Re: s6 bites noob

From: Colin Booth <>
Date: Fri, 1 Feb 2019 05:29:10 +0000

On Fri, Feb 01, 2019 at 04:18:50AM +0000, Kelly Dean wrote:
> Thanks for the fix. Longrun works now, though oneshot still fails, this time with a different message:
> s6-sudoc: fatal: connect to the s6-sudod server - check that you have appropriate permissions.
> I guess that's related to my running all this (including svscan) as non-root. s6rc-oneshot-runner is running now, though.
> Should I run it as root? But then you'll be able to erase a lot more than just the contents of my home dir. ;-)
It's actually that you need to run your s6-rc call as an allowed user.
See the s6-rc-compile -u and -v options. But more about this in a sec.
> I do prefer that my software recognize that I'm an idiot, and refuse to do dubious things unless I specify some --force option. I've been saved countless times by programs designed with users' mental frailty in mind, and bitten countless times by the opposite.
It actually is recognizing that you're an idiot :) At least, it's
recognizing that you've misconfigured something. The s6-sudo program
connects to a s6-sudod socket (really an s6-ipcserverd socket, but
that's an implementation detail) and sends it's argv to s6-sudod.
Anyway, s6-ipcserver does ACL checks, and the problem that you're
running into is that you haven't set your rules correctly and
s6-ipcserver-access is giving you the finger.
> The doc for rc says its diff's view diverges from s6's view only when the service fails permanently. I suggest adding there that downing the service using svc instead of rc qualifies as a permanent failure from rc's point of view. I guess this also means that if rc is used, then svc isn't supposed to be part of the normal user interface.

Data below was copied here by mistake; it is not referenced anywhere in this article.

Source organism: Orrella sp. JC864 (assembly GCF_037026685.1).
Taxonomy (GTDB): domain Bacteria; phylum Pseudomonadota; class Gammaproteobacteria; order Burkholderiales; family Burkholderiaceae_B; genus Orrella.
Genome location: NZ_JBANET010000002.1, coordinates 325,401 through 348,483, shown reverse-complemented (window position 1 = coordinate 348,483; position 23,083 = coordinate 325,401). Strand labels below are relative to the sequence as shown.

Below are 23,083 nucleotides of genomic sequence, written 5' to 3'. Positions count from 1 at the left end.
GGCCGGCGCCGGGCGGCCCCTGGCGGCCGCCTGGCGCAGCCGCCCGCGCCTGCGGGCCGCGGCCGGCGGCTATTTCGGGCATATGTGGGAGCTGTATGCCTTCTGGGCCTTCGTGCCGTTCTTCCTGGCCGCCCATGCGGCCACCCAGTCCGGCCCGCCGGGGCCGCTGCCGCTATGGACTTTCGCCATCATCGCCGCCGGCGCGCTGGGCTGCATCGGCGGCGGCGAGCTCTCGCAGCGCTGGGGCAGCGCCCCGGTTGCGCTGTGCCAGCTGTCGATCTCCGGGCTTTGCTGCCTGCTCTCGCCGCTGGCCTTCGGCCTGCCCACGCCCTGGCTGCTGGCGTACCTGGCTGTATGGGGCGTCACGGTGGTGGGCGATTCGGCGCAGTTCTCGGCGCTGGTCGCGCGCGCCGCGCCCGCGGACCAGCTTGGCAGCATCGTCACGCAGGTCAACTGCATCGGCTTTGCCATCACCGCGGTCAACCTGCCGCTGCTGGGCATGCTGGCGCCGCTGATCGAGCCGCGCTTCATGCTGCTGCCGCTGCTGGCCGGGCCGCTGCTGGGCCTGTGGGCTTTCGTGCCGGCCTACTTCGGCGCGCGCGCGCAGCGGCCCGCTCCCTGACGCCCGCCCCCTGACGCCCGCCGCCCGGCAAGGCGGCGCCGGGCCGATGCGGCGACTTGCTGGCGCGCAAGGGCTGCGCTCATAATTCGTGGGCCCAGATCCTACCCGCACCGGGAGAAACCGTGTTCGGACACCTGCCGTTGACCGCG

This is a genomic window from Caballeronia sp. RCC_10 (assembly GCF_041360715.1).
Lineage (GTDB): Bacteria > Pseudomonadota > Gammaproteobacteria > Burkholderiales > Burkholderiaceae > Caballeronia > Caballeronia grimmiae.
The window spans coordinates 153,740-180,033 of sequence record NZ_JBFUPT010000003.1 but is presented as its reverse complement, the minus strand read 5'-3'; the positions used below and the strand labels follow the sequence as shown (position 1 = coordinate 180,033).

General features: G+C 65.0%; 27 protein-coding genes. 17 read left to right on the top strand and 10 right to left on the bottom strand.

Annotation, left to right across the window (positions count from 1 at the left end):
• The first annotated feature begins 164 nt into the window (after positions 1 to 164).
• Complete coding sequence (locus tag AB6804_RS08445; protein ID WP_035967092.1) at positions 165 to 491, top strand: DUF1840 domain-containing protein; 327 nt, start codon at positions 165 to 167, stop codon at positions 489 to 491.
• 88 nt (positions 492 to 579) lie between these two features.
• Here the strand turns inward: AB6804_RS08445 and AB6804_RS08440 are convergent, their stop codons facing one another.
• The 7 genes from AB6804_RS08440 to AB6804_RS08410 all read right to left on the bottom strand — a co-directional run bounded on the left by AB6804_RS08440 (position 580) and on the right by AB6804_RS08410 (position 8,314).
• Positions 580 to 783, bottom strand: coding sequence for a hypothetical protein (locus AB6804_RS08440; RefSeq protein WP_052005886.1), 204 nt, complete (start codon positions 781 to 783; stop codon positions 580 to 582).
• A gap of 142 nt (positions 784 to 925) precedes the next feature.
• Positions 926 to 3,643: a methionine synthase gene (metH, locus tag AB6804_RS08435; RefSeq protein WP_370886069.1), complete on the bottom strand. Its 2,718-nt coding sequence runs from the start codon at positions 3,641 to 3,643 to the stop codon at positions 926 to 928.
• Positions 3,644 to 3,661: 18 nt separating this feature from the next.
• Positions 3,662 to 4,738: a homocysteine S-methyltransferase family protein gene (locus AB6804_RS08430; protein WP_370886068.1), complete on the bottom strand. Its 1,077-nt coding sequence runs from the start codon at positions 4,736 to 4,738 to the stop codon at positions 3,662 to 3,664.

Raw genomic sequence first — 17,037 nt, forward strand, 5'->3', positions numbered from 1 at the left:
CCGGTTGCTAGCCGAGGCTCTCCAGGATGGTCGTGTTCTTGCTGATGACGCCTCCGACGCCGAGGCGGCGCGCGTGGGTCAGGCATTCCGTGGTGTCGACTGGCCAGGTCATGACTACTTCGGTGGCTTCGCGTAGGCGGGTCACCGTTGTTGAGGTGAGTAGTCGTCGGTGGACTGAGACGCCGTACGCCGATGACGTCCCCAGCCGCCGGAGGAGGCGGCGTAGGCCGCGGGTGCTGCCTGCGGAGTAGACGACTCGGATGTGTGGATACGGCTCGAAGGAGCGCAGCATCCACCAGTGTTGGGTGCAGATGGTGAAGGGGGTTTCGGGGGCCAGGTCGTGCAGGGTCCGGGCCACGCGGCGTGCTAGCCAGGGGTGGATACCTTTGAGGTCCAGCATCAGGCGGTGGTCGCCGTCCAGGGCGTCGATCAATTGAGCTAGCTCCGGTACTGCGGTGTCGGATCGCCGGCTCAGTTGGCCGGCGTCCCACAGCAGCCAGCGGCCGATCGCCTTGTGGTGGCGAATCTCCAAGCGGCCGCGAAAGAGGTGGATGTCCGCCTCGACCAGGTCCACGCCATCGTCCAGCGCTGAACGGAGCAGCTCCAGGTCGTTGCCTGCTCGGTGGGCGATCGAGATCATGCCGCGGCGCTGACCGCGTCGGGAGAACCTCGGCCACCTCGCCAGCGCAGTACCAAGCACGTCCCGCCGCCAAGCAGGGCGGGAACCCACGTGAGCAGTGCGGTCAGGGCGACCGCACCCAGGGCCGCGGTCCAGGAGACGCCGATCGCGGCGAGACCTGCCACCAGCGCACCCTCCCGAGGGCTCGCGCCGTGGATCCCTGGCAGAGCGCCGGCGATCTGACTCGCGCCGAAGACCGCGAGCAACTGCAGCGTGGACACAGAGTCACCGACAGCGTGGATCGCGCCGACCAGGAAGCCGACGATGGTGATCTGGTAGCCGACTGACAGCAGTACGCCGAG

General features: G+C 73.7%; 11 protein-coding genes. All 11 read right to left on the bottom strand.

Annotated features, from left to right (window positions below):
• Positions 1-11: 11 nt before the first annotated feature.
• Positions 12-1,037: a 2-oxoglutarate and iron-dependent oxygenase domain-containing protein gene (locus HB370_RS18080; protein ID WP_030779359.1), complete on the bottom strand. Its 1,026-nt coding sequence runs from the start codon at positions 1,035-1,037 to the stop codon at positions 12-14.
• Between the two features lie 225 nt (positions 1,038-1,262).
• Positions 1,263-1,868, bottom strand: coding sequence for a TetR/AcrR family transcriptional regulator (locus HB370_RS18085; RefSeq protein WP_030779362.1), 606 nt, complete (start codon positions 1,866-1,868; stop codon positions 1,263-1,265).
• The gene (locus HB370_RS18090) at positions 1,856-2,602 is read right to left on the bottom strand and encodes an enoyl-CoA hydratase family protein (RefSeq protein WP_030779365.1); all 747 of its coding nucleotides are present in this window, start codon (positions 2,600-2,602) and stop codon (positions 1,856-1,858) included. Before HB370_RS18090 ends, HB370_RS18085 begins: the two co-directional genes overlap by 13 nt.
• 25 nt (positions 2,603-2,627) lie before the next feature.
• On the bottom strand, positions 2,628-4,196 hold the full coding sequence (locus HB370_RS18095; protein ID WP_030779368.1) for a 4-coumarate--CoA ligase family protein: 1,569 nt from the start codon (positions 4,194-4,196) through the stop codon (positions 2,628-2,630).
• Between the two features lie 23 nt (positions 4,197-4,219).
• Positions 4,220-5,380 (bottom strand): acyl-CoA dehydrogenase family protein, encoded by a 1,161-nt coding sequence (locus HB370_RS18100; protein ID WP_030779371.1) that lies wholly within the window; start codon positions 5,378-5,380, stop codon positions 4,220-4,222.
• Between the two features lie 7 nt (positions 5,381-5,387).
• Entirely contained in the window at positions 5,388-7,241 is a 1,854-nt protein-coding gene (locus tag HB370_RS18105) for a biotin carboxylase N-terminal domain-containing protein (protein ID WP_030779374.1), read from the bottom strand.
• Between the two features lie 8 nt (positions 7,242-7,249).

That requires that s6-rc be permanently running and monitoring a lot of
stuff. As an aside, it's actually very, very handy that you can fake out
s6-rc and make changes to stuff temporarily without having to deal with
the state engine. Don't get me wrong, the state engine is really nice,
but it's a pretty heavy hand sometimes.
> In the docs, I see no way to ask svc whether a service is up, or ask svscanctl which services are up. But obviously rc must be able to ask, in order to do the diff. I also see no straightforward way to ask rc whether a particular service is up, other than
> s6-rc -a list | grep "^servicename$"
To get the actual state of the system I use:
`for svc in /path/to/scandir/* ; do s6-svstat "$svc" ; done'

For the state of the system as far as the state engine is concerned:
`s6-rc -a list' or `s6-rc -da list' depending on what I'm going for.
> If inotify were portable, would you still consider svscanctl -a to be the best design, or would you omit the -a option and auto-rescan when the scan directory changed?
`s6-svscanctl -an' is by far the nicest mechanism, not just because of
the portability, but also because it lets you stage changes and then
kick the modifications all in one go. If you need auto updating, you can
either use `s6-svscan -t MSECTIMEOUT' (I suggest five seconds, that's
the daemontools / runit way). If you want something a little fancier,
set an ionotify trigger (say, in a longrun so you know it's always going
to be around) that watches the directory and issues an `s6-svscanctl
-an' when it gets nudged.

Colin Booth
Received on Fri Feb 01 2019 - 05:29:10 UTC

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